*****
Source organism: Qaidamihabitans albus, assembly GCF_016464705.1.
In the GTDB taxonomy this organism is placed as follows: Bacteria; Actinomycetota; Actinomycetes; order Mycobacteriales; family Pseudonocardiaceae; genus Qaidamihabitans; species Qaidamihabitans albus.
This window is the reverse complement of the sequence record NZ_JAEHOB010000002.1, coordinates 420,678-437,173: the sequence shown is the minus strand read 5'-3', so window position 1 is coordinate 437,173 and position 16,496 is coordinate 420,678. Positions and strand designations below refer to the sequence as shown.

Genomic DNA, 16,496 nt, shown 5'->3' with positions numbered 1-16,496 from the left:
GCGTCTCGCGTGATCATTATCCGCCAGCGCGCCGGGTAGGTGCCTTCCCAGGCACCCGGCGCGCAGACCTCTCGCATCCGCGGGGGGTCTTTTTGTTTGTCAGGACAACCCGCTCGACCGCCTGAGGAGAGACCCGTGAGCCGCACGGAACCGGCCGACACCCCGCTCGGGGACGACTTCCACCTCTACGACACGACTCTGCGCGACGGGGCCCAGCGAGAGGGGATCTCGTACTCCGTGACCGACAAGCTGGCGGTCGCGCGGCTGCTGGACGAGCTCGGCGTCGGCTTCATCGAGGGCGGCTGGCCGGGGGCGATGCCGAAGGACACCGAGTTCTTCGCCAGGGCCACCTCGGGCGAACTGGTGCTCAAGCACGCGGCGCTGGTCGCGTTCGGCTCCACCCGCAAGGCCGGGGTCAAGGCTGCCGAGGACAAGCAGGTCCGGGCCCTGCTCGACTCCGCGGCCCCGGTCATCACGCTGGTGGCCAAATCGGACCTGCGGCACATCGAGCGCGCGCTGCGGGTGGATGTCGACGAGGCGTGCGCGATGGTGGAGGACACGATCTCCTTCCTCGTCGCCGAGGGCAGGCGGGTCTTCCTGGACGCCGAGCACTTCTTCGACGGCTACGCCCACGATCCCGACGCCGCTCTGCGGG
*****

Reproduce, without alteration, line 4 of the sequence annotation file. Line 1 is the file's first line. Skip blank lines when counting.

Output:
Genomic DNA, 16,496 nt, shown 5'->3' with positions numbered 1-16,496 from the left: